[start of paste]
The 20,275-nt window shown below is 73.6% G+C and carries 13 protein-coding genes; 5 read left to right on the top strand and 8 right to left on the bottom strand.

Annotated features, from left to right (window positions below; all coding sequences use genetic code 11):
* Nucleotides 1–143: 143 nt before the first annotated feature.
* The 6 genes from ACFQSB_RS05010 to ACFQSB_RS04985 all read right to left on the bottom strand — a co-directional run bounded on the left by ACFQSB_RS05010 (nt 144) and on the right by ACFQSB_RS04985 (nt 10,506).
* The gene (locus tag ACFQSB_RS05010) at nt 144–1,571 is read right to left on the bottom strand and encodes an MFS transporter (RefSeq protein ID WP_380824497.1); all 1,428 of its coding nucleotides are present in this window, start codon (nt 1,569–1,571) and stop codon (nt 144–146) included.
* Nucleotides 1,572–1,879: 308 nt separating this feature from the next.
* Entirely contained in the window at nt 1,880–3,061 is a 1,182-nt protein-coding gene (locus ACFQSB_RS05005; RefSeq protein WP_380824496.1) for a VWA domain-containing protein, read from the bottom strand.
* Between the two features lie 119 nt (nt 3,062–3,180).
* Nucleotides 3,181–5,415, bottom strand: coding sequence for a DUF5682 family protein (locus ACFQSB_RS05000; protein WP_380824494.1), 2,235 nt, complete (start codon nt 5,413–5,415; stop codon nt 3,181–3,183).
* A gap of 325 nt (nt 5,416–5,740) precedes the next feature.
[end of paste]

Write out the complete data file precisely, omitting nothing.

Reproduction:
The 20,275-nt window shown below is 73.6% G+C and carries 13 protein-coding genes; 5 read left to right on the top strand and 8 right to left on the bottom strand.

Annotated features, from left to right (window positions below; all coding sequences use genetic code 11):
* Nucleotides 1–143: 143 nt before the first annotated feature.
* The 6 genes from ACFQSB_RS05010 to ACFQSB_RS04985 all read right to left on the bottom strand — a co-directional run bounded on the left by ACFQSB_RS05010 (nt 144) and on the right by ACFQSB_RS04985 (nt 10,506).
* The gene (locus tag ACFQSB_RS05010) at nt 144–1,571 is read right to left on the bottom strand and encodes an MFS transporter (RefSeq protein ID WP_380824497.1); all 1,428 of its coding nucleotides are present in this window, start codon (nt 1,569–1,571) and stop codon (nt 144–146) included.
* Nucleotides 1,572–1,879: 308 nt separating this feature from the next.
* Entirely contained in the window at nt 1,880–3,061 is a 1,182-nt protein-coding gene (locus ACFQSB_RS05005; RefSeq protein WP_380824496.1) for a VWA domain-containing protein, read from the bottom strand.
* Between the two features lie 119 nt (nt 3,062–3,180).
* Nucleotides 3,181–5,415, bottom strand: coding sequence for a DUF5682 family protein (locus ACFQSB_RS05000; protein WP_380824494.1), 2,235 nt, complete (start codon nt 5,413–5,415; stop codon nt 3,181–3,183).
* A gap of 325 nt (nt 5,416–5,740) precedes the next feature.